Penticton council raises backyard chicken trial

By this summer, some Pentictonites could be waking up to the sounds of chickens clucking and fresh eggs for breakfast.

By this summer, some Pentictonites could be waking up to the sounds of chickens clucking and fresh eggs for breakfast.

Penticton city council has directed staff to begin the process of setting up a trial program that would allow participants to keep up to five hens in the backyards of urban-sized lots.

The raising and keeping of chickens is already acceptable in limited areas of the city, zoned for agricultural or country residential uses. But the push to bring hens into the backyards of other areas in the city came from a 150-name petition Chris Remington, head chef at the Penticton Lakeside Resort, brought to the city’s agricultural committee last fall.

Signers of the petition supported the idea of the city allowing residents to keep up to five backyard hens for the purpose of egg laying, with no roosters or meat birds. Though fresh eggs are nice, Remington said his goal was in education, helping both children and adults to understand where their food comes from.

Along with education, other communities that allow backyard hens — Terrace, North Vancouver, Saanich and Esquimalt — cite benefits like an affordable local food source, a good source of compost for gardens, bug control and providing companionship.

“An increasing number of communities across Canada and within B.C. are allowing residents to raise a small number of hens on urban-size lots,” said Anthony Haddad, director of development services.  Those communities, he continued, have not reported any adverse effects on surrounding neighbourhoods. However, other communities have not been so forthcoming, including Castlegar, Calgary and Kelowna, citing concerns over pests, predators, noise and odour, waste disposal and SPCA space for surrendered chickens.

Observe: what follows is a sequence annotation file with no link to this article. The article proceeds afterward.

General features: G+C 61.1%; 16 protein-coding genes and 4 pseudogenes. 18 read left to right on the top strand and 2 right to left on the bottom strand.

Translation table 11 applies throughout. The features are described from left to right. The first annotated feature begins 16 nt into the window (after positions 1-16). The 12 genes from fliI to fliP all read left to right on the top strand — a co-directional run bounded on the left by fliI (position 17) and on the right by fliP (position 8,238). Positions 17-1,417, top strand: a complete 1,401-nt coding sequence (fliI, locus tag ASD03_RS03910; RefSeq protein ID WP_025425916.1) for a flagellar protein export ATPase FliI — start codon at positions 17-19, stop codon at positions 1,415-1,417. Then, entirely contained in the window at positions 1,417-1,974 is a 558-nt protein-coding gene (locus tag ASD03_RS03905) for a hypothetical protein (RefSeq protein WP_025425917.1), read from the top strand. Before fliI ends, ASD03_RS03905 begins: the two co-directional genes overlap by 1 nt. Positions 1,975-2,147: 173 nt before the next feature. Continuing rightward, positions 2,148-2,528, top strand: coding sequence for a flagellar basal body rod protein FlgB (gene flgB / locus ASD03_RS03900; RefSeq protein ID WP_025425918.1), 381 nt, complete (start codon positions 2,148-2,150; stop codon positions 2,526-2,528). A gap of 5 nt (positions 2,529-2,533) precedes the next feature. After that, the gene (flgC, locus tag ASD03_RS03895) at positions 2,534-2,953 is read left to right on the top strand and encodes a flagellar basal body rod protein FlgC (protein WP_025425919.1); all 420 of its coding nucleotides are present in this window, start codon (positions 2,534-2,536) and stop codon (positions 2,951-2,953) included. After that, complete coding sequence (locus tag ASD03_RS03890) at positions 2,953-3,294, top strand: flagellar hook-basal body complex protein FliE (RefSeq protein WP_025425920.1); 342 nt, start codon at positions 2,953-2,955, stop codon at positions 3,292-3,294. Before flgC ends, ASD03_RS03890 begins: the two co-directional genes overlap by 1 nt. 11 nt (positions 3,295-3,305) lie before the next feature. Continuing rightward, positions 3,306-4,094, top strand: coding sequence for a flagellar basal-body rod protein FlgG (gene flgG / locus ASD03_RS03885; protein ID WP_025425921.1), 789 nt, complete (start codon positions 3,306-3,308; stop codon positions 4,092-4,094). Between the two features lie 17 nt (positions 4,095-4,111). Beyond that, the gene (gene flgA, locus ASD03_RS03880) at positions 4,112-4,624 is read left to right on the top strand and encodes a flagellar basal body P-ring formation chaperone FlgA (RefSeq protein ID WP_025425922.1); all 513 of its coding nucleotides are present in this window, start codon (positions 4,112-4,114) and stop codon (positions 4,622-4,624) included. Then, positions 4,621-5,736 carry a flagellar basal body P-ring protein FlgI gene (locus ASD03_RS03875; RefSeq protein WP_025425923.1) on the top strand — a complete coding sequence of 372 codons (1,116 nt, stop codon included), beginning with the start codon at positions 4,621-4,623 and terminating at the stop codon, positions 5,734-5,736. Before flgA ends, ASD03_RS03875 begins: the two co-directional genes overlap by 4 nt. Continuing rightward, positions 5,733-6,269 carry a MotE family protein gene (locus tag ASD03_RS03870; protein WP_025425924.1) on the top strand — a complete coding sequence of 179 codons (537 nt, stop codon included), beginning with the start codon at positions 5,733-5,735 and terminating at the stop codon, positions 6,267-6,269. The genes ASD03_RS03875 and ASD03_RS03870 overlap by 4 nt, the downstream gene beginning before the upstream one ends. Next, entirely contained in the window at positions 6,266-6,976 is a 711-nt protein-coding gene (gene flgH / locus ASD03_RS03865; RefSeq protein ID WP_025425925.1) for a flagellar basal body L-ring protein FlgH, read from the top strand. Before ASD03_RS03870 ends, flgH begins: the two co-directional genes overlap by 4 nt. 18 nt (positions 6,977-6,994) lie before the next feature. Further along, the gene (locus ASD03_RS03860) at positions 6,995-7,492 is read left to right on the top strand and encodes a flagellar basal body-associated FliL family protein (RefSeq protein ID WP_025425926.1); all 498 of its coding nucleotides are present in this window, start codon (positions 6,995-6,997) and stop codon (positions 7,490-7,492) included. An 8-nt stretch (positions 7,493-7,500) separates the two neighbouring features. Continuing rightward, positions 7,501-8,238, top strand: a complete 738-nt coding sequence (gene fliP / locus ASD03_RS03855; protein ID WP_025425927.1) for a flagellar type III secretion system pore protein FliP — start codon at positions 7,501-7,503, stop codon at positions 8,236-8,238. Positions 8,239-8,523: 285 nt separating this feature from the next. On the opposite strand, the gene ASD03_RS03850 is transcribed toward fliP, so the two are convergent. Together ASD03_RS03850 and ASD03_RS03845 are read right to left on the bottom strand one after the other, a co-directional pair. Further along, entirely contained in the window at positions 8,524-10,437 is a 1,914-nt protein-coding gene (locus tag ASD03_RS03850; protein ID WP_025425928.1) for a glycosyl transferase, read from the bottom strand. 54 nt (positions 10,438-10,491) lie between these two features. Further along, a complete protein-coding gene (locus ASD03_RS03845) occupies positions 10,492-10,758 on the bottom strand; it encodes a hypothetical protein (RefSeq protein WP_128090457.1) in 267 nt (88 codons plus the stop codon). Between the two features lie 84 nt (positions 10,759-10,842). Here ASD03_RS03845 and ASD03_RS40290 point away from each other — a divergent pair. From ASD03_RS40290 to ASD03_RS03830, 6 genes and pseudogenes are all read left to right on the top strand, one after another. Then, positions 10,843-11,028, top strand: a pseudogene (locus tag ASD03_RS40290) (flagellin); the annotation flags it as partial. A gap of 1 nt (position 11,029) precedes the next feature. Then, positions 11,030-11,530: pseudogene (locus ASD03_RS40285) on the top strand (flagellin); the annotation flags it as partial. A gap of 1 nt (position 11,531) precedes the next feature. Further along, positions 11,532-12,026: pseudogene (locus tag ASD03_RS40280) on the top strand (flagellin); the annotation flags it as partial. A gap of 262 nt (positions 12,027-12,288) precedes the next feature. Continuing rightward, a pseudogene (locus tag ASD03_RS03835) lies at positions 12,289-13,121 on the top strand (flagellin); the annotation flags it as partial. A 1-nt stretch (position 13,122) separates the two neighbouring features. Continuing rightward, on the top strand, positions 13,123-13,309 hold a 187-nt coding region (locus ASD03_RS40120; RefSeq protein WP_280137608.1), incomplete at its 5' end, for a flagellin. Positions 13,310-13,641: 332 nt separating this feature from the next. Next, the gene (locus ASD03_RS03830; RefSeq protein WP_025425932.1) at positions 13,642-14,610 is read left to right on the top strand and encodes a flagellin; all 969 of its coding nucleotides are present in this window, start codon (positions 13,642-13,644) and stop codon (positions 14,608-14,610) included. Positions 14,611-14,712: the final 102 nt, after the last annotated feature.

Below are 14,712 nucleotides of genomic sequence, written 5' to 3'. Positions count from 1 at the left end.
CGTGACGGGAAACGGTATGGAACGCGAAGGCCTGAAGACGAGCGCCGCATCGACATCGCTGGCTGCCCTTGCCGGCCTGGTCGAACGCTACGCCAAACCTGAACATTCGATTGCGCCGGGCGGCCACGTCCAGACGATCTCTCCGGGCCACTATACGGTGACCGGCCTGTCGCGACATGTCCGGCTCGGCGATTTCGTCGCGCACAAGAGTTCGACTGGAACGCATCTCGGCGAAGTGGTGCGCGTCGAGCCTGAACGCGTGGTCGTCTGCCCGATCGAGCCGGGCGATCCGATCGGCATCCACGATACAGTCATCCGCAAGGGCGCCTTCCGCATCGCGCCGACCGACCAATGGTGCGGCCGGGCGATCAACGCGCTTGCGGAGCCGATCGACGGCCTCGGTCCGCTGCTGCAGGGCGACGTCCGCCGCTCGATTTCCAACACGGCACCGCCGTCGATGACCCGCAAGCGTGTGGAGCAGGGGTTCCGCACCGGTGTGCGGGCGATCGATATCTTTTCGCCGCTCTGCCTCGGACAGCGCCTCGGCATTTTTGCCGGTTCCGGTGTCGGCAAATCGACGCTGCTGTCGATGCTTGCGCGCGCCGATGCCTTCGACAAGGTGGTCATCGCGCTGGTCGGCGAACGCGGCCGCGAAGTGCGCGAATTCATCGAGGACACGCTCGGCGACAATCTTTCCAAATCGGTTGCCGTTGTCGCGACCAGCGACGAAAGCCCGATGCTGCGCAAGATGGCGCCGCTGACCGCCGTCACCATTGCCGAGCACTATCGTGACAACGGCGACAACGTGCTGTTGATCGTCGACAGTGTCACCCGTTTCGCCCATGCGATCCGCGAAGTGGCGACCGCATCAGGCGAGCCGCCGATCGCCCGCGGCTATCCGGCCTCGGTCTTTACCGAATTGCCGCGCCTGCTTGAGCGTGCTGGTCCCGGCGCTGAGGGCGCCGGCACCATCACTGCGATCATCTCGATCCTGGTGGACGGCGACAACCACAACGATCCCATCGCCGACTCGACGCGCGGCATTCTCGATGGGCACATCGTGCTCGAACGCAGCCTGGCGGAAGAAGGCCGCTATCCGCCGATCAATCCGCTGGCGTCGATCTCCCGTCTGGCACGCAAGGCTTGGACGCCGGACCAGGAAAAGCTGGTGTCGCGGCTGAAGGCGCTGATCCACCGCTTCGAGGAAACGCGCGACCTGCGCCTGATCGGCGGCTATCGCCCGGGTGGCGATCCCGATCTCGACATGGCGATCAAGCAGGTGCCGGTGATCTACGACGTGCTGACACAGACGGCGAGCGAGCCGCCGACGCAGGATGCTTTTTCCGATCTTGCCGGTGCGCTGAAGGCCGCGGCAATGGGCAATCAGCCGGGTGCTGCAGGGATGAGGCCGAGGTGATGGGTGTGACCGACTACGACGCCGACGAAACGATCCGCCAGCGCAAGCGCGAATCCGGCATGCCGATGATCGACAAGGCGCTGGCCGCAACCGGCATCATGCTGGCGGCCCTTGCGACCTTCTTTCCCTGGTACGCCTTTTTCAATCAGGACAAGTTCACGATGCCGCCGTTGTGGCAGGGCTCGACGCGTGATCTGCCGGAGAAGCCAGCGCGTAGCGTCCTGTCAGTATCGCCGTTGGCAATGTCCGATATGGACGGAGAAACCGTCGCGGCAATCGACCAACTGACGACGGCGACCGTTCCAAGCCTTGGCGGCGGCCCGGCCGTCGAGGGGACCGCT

Council was just as divided when it came to making the decision.

Coun. Judy Sentes said she was surprised by the lobbying she was receiving, both from people that wanted to keep hens, and those that were already doing so.

“They tell me there is no more issue that some neighbour’s dogs or cats,” said Sentes. Others, like Coun. Helena Konanz, didn’t think allowing hens was a good idea, noting that as Sentes said, there were already some people keeping hens secretly.

“We live in an area where we don’t need to actually have them in our backyard,” said Konanz. “I think that it is opening Pandora’s box. We live in an area that you can ride your bike down the street a mile from here, two miles from here, and buy eggs from someone who lives in an area that allows it.”

Haddad put forward two proposals, to either move ahead with allowing backyard hens through changes to zoning bylaws and animal regulations or conducting a pilot project by issuing temporary use permits. Regulations would be needed, he said, for number of hens, size and location of coops, and care of the animals.

A pilot program, Haddad said, might be preferable and suggested that it run for an 18-month period, allowing a maximum of five hens per property along with other appropriate guidelines for those applying for a temporary use permit to meet.

“One of the conditions of going through that program would be to get the endorsement of the properties to either side before they become part of that pilot program,” he said.

Haddad and city staff will now begin discussions with stakeholders and interested parties to set up the pilot program, and hopes to have a plan to present to council in six to eight weeks.

Penticton Western News

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